How little has fundamentally changed for women artists since the sixties

The complexities contained within such a short space of time are analogous to those contained within a work of art, there is only so much time to make what matters. . .

One thing bothers me though. . . why didn’t she destroy her work?

 

Part Two – visuals

 

I haven’t spoken about how irritating I found Paul Morley’s Sunday Feature on Radio 3 ‘Too Many Artists?’ his discussion was elliptical and self-absorbed and I remembered how I didn’t like his music writing in the 70’s and 80’s when he displayed the same arrogant opinions masked as knowledge and intellectual debate.

Less opinion and more reality . . . I found the Dawn Chorus parts 1 and 2 entrancing, then listened to 2017’s with Will Young whose delight in learning was tangible.

I read Hidden Figures by Margot Lee Shetterly and was dismayed again by our western society.

I was overcome with admiration for my daughter, Rebekah L Stackhouse, who ran the Edinburgh Marathon on 27th May to help raise funds for refugees after all the line between being secure and made homeless is a fragile one . . . and all the other runners who crossed their personal Rubicon. I cried . . .a lot.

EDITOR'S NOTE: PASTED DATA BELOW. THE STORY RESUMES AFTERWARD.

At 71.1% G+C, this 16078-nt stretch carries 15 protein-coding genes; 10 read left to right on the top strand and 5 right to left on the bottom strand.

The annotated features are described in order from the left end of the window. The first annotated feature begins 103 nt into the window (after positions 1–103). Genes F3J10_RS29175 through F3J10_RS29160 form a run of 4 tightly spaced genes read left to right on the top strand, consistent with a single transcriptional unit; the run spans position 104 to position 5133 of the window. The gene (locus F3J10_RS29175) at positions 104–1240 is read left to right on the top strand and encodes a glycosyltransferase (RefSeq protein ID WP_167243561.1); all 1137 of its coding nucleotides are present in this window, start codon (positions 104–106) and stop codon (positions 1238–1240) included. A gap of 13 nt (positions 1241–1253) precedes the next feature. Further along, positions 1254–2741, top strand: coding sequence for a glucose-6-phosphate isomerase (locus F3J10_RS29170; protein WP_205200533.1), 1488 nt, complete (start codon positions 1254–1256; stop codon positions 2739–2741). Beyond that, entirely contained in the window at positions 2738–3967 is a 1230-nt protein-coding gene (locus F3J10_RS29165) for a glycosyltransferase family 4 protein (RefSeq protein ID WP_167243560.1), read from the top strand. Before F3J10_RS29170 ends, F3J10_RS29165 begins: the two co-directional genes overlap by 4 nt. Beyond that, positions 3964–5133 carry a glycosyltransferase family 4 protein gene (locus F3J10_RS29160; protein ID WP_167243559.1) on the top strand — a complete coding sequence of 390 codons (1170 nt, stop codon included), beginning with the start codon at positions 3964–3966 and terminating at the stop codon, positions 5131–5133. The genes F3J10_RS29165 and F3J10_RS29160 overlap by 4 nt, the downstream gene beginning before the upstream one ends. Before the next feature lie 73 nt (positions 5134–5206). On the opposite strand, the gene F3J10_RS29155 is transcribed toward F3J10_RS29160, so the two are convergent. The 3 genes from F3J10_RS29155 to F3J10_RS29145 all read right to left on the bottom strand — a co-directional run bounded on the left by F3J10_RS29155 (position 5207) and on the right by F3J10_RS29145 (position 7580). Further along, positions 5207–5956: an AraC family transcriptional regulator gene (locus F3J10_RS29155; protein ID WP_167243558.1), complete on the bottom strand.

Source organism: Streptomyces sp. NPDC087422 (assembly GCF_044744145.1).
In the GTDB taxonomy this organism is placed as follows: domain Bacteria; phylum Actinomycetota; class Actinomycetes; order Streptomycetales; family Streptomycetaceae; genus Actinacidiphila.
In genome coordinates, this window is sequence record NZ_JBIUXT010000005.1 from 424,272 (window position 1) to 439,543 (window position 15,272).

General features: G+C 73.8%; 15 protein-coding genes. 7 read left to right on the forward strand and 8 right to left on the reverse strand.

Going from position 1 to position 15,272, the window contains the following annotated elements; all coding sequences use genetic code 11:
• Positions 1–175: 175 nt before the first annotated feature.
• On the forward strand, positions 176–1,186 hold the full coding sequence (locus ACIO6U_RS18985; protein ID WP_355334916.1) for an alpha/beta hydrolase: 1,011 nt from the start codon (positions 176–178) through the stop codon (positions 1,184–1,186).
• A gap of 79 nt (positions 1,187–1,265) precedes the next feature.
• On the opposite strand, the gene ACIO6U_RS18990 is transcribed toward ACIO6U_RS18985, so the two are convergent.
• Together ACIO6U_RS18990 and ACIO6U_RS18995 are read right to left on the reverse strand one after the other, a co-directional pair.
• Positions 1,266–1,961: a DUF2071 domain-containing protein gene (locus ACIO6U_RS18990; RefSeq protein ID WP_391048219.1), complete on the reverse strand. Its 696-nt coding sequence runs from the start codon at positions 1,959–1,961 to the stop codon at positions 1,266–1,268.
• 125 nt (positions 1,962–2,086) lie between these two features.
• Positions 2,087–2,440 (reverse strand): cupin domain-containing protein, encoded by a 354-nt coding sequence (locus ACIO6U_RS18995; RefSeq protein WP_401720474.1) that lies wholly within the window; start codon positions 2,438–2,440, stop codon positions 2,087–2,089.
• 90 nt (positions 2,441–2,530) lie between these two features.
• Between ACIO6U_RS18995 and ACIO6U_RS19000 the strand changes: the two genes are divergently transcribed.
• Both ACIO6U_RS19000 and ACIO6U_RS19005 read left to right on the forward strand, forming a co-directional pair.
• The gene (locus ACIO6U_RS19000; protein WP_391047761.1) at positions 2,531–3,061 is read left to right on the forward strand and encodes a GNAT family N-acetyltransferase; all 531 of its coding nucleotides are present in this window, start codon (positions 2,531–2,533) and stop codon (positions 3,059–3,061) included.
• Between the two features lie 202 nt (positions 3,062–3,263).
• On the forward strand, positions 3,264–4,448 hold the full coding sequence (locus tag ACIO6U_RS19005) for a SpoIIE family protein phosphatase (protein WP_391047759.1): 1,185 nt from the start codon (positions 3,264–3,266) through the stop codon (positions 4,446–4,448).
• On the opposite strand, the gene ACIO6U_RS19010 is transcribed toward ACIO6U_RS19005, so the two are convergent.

Coming up. . .The Saturday Draw at Eastfield House has 2 dates in June, the 2nd and the 16th. We will be walking and drawing – Sign up 

The next Art in Nature, Drawing and Well-being on 21st July, more on that in the next blog

 

 

Super Moon – What would Galileo think?

a week on from the blood blue super full moon and  snow has fallen deep and soft in the night everything hidden and lying beneath this all resting against each other randomly it is not dry small flakes it is large wet flakes in clumps on the branches of trees and houses  the sky is blue grey no stars or moon this morning dark no hint of the sun rising behind the sidlaws to the south no robin sings toward the dawn no wind

I can play with our northern dog outside in her element where she would rather be all the time